Time to listen in South
The new-look government under Prime Minister Prayut Chan-o-cha has travelled to the deep South for a mobile cabinet meeting which is scheduled to take place today in Songkhla, the first time in recent memory that the entire cabinet will be in the southernmost region.
The visit represents a very good opportunity to address the chronic problems plaguing that troubled part of the country. The violence in the deep South has abated to its lowest level since separatist attacks flared up in 2004. However, there is little doubt that people in the region are weary of the ongoing low-level strife, and the vast majority want to get on with their lives. That is, however, a long way from saying the Muslim majority there have warm feelings toward the central government.
The list of grievances among residents of the far South is a long one. Past governments, and the current administration, have dealt with some. But no government so far has confronted all of the issues honestly, particularly the need for limited but real autonomy for the region. It would take real and determined leadership at the top to make that possible, and while the military regime has the power, if needs to develop the motivation to see this through.
Each of the regions of Thailand is unique in many ways. It is this uniqueness that past governments have either ignored or, in the past, suppressed. The belief that all decisions must be handed down by the central government in Bangkok is as out of date as the idea that all roads must lead to the capital. But the military regime should have both the heart and common sense to recognise that every region needs its own space and means to grow and contribute to the country.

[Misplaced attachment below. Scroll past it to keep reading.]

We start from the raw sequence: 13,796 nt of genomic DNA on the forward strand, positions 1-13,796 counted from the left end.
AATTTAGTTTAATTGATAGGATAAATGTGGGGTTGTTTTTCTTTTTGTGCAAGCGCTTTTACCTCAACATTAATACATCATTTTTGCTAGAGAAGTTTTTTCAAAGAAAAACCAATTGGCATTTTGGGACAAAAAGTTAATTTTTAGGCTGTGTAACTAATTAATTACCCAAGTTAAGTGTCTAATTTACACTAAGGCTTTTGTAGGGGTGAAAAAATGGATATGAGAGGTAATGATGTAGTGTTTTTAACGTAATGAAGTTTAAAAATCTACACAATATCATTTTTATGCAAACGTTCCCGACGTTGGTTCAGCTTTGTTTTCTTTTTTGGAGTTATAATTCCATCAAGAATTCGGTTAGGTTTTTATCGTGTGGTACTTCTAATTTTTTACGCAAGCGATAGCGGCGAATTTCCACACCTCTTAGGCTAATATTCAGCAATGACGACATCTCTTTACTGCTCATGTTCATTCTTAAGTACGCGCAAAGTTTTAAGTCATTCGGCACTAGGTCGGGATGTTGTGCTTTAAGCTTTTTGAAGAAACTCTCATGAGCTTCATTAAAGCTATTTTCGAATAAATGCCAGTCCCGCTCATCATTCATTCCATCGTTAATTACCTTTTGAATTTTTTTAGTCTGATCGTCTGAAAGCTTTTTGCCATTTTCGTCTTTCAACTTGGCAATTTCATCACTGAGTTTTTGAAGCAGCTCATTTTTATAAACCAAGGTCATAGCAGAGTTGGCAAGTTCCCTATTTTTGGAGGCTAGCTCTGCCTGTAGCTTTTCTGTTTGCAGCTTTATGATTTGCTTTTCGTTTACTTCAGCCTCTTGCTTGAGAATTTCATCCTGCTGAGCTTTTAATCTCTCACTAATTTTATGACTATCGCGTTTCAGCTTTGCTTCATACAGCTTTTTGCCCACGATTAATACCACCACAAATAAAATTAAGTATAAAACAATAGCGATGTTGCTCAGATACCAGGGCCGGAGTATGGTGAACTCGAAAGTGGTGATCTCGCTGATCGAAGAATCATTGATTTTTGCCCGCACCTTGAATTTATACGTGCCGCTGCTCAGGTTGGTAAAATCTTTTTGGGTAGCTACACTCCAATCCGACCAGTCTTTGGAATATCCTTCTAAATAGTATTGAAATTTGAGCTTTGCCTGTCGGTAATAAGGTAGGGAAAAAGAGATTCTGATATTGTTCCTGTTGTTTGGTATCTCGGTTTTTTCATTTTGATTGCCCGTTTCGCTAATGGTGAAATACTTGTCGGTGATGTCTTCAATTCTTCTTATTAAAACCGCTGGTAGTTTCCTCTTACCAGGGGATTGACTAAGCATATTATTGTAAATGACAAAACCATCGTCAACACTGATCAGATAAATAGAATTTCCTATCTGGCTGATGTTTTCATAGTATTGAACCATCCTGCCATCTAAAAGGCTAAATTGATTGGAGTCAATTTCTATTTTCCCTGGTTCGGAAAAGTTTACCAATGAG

On the development front, there are pressing issues awaiting the prime minister and his cabinet, including plunging rubber prices, chronic floods, small-scale fisherfolk affected by state laws, and the power development plan for the southern region.
A coal-fired power project, which is designated to be built in a pristine area of Songkhla's Thepha district, tops the power development issues. For the past several months, there have been complaints by those who stand to be affected by the proposed power plant that the state has ignored their concerns over the potential impact of the contentious project on both their livelihoods and the environment. They are frustrated about the environmental and health impact assessment (EHIA) process and dubious public hearings which appear to have had issues regarding transparency.
Despite all of their questions, the Songkhla project has received the stamp of approval from the top state environmental agency and that has only intensified local people's frustrations.
This comes on top of the plant simply lacking legitimacy after the people of Krabi fiercely rejected a similar coal-fired project. The fact of the matter is that Thailand has an excess power reserve margin as a result of poor planning and there is no need for coal.
The cabinet meeting in the South today should give local residents a chance to petition those in power. Residents' attempts to meet the prime minister reflect a lack of trust in local authorities. Yet, the reaction from state agencies, ranging from propaganda tactics and intimidation by military elements and a clash and crackdown on peaceful protesters yesterday afternoon has only made matters worse.
It is not too late for the government to listen to the voices of local people, especially those who may be badly affected by the coal-fired electricity project. Instead of using violence, the Prayut government must be reasonable, and stop relying only on information from state agencies.
Bangkok Post editorial column
These editorials represent Bangkok Post thoughts about current issues and situations.
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